Examples of sanction in a Sentence

Noun The country acted without the sanction of the other nations. Their policy has legal sanction. Verb The government has sanctioned the use of force. His actions were not sanctioned by his superiors.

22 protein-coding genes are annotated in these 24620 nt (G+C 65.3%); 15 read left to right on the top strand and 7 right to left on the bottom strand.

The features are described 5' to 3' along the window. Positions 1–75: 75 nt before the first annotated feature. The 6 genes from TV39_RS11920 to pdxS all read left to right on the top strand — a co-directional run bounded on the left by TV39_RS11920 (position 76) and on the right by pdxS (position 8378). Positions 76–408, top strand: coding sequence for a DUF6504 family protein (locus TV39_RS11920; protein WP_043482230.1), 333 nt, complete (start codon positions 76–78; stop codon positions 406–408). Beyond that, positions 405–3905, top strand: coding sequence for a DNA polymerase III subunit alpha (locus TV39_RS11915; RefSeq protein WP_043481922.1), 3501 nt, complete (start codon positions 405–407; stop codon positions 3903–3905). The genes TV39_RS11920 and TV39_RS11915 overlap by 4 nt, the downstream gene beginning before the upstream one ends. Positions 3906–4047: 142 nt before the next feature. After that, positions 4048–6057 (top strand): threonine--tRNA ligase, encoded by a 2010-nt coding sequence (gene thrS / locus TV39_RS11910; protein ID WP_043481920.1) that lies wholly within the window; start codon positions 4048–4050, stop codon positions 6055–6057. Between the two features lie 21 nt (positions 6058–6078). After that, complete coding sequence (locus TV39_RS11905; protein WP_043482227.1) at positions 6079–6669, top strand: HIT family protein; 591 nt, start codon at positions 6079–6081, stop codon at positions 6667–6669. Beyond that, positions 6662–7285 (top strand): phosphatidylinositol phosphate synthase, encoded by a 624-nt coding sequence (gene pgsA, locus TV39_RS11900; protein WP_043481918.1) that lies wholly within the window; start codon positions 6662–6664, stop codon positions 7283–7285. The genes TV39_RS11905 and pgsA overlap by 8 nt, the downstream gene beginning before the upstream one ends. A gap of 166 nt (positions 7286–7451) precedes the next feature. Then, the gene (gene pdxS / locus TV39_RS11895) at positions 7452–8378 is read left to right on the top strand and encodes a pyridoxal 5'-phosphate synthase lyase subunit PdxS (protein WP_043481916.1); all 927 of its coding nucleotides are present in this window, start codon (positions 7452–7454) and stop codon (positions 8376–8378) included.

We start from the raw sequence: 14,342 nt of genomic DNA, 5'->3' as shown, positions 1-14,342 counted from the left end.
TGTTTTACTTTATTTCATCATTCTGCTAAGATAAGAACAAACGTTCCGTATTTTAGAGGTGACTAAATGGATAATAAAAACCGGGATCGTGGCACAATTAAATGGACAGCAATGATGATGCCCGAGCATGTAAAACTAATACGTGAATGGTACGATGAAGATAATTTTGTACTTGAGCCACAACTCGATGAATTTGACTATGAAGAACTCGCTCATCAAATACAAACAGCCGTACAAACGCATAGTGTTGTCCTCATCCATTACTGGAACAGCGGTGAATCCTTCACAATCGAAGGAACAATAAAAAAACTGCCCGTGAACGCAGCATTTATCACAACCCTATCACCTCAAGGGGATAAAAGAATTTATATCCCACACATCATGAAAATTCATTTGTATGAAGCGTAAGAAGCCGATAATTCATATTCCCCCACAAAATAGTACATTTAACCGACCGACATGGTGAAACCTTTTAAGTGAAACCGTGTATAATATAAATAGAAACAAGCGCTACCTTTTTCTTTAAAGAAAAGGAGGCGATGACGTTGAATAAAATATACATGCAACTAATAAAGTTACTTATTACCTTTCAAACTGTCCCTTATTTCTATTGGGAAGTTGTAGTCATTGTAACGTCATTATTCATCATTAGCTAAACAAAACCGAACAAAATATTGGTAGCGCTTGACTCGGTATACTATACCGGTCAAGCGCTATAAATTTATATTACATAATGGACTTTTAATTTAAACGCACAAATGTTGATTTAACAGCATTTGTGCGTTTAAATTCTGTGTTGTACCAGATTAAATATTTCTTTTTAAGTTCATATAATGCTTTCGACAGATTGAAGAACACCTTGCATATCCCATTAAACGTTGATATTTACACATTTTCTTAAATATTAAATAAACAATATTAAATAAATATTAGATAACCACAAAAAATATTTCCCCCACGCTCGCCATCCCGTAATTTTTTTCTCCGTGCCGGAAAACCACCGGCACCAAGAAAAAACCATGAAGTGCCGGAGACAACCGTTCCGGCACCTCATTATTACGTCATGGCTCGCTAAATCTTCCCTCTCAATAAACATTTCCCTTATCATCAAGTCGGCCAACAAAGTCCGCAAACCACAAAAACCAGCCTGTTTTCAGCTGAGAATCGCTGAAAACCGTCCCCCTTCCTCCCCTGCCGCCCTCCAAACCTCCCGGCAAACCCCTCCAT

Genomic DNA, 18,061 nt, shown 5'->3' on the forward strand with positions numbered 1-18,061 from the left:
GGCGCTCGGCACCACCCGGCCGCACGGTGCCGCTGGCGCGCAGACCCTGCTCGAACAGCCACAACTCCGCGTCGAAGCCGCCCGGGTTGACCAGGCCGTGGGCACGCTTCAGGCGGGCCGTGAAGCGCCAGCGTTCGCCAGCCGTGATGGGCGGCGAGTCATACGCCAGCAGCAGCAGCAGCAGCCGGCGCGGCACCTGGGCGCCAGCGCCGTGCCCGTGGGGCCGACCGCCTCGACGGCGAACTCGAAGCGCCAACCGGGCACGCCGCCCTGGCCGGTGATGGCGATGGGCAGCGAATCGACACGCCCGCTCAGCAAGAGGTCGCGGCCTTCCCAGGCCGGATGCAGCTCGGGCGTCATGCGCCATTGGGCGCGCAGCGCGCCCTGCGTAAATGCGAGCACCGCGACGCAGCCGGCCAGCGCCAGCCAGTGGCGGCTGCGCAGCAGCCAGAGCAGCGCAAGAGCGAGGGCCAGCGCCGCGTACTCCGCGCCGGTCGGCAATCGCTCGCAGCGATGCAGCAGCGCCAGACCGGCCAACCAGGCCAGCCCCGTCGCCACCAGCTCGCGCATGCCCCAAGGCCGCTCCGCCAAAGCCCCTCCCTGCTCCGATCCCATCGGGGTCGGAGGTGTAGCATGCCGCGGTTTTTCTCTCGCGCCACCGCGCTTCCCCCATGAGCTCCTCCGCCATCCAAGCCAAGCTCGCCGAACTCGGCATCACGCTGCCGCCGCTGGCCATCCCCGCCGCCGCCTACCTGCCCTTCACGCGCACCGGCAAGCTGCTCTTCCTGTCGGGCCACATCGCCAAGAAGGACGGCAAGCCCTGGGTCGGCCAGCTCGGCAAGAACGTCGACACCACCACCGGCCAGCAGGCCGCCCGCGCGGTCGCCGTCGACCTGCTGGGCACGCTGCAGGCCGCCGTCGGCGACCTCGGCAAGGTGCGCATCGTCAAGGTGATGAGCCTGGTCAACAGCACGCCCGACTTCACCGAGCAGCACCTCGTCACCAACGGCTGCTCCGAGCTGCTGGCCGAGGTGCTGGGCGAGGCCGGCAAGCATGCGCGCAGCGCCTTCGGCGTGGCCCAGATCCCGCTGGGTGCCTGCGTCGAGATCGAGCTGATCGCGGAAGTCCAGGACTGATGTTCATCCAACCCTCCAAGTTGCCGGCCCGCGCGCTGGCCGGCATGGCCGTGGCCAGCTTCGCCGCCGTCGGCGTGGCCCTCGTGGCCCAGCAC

Recent Examples on the Web: Noun There was definitely some recutting that David did not sanction. Keaton Bell, Vogue, 27 Apr. 2022 But the initial contact between USSS and the SafeSport Center did not result in any sanction for Foley by the center. Eddie Pells, Anchorage Daily News, 14 Apr. 2022 Professor Halperin has the right to express herself, inside the classroom and out, without fear of sanction or censure. Michael Poliakoff, Forbes, 12 Apr. 2022 Captive-audience meetings are one of many sketchy management practices that didn’t acquire legal sanction until passage in 1947 of the anti-union Taft-Hartley Act. Timothy Noah, The New Republic, 8 Apr. 2022 Any sanction by Oregon regulators must ultimately be approved by the commission’s seven-member board and would be subject to subsequent challenge in court. oregonlive, 7 Apr. 2022 European Commission President Ursula von der Leyen said the latest sanctions package seeks to ban Russian coal imports, sanction four Russian banks and ban Russian vessels from E.U. ports, among other measures. Washington Post, 1 Apr. 2022 And no sanction comes without collateral damage, Conor Friedersdorf writes. The Atlantic, 1 Apr. 2022 In the years preceding its invasion of Ukraine, Russia set out to sanction-proof its economy by developing local substitutes for key foreign products, such as microprocessors. Greg Ip, WSJ, 18 Mar. 2022 Recent Examples on the Web: Verb Winner had used Bob Baffert as one of his trainers and cries of conflict of interest were levied against Winner when the Board did not sanction Baffert, even though the positive was because of feed contamination. Los Angeles Times, 24 Mar. 2022 Vladimir Putin had a very pointed way of summing up the international efforts to sanction his country for its invasion of Ukraine. Washington Post, 24 Mar. 2022 International efforts to sanction Russia for its invasion of Ukraine have magnified a long-running dilemma for the European Union: Its attempts to wean itself from coal have left it more reliant on Moscow for natural gas. Josh Ulick, WSJ, 13 Mar. 2022 The clinics warned that those officials could sanction providers for facilitating abortions outlawed by the ban. Tierney Sneed, CNN, 11 Mar. 2022 Each decides when to recuse himself or herself from a case and no internal process exists to sanction a justice's failure to sit out a case. Joan Biskupic, CNN, 30 Mar. 2022 Zelensky also asked the U.S. to sanction every Russian politician and widen the economic dragnet. Robin Wright, The New Yorker, 16 Mar. 2022 The first move was made by Western governments to sanction the country’s banking system. Liz Hoffman, WSJ, 4 Mar. 2022 The open call to the game industry comes as governments and corporations around the world are responding to the invasion by taking significant steps to sanction Russia and cripple its economy. Kyle Orland, Ars Technica, 3 Mar. 2022 See More